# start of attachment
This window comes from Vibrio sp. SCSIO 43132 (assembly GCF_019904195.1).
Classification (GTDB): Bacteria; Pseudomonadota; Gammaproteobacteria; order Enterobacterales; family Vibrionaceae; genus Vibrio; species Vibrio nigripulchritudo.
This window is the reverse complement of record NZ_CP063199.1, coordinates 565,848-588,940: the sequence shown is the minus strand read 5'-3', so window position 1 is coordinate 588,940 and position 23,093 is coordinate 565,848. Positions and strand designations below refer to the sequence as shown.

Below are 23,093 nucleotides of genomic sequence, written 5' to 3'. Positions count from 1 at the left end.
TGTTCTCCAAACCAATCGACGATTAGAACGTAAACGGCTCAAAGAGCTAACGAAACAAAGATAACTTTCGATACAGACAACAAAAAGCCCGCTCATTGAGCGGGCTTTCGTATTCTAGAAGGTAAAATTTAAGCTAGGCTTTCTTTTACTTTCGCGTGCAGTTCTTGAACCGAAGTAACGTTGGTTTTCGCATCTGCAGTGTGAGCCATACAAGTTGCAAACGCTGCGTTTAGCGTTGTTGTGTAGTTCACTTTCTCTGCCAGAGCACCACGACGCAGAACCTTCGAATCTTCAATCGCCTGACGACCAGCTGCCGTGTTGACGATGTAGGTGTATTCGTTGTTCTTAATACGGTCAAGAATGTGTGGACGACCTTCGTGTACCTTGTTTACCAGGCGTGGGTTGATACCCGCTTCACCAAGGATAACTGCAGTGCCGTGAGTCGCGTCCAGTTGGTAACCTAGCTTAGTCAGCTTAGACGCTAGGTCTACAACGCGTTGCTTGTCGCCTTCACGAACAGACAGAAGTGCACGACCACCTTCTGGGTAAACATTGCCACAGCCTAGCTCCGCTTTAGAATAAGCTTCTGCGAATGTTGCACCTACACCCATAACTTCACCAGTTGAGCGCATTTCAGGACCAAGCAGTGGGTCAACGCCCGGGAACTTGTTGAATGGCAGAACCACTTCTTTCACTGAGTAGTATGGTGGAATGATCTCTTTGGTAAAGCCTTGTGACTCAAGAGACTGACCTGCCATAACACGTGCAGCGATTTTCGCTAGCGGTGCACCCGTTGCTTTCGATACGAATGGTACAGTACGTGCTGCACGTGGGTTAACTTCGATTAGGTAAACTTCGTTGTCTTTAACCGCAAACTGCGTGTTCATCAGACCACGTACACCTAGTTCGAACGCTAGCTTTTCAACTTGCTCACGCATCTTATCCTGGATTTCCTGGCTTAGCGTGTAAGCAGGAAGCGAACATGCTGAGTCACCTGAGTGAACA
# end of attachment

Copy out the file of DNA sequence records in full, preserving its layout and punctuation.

This window comes from Vibrio sp. SCSIO 43132 (assembly GCF_019904195.1).
Classification (GTDB): Bacteria; Pseudomonadota; Gammaproteobacteria; order Enterobacterales; family Vibrionaceae; genus Vibrio; species Vibrio nigripulchritudo.
This window is the reverse complement of record NZ_CP063199.1, coordinates 565,848-588,940: the sequence shown is the minus strand read 5'-3', so window position 1 is coordinate 588,940 and position 23,093 is coordinate 565,848. Positions and strand designations below refer to the sequence as shown.

Below are 23,093 nucleotides of genomic sequence, written 5' to 3'. Positions count from 1 at the left end.
TGTTCTCCAAACCAATCGACGATTAGAACGTAAACGGCTCAAAGAGCTAACGAAACAAAGATAACTTTCGATACAGACAACAAAAAGCCCGCTCATTGAGCGGGCTTTCGTATTCTAGAAGGTAAAATTTAAGCTAGGCTTTCTTTTACTTTCGCGTGCAGTTCTTGAACCGAAGTAACGTTGGTTTTCGCATCTGCAGTGTGAGCCATACAAGTTGCAAACGCTGCGTTTAGCGTTGTTGTGTAGTTCACTTTCTCTGCCAGAGCACCACGACGCAGAACCTTCGAATCTTCAATCGCCTGACGACCAGCTGCCGTGTTGACGATGTAGGTGTATTCGTTGTTCTTAATACGGTCAAGAATGTGTGGACGACCTTCGTGTACCTTGTTTACCAGGCGTGGGTTGATACCCGCTTCACCAAGGATAACTGCAGTGCCGTGAGTCGCGTCCAGTTGGTAACCTAGCTTAGTCAGCTTAGACGCTAGGTCTACAACGCGTTGCTTGTCGCCTTCACGAACAGACAGAAGTGCACGACCACCTTCTGGGTAAACATTGCCACAGCCTAGCTCCGCTTTAGAATAAGCTTCTGCGAATGTTGCACCTACACCCATAACTTCACCAGTTGAGCGCATTTCAGGACCAAGCAGTGGGTCAACGCCCGGGAACTTGTTGAATGGCAGAACCACTTCTTTCACTGAGTAGTATGGTGGAATGATCTCTTTGGTAAAGCCTTGTGACTCAAGAGACTGACCTGCCATAACACGTGCAGCGATTTTCGCTAGCGGTGCACCCGTTGCTTTCGATACGAATGGTACAGTACGTGCTGCACGTGGGTTAACTTCGATTAGGTAAACTTCGTTGTCTTTAACCGCAAACTGCGTGTTCATCAGACCACGTACACCTAGTTCGAACGCTAGCTTTTCAACTTGCTCACGCATCTTATCCTGGATTTCCTGGCTTAGCGTGTAAGCAGGAAGCGAACATGCTGAGTCACCTGAGTGAACA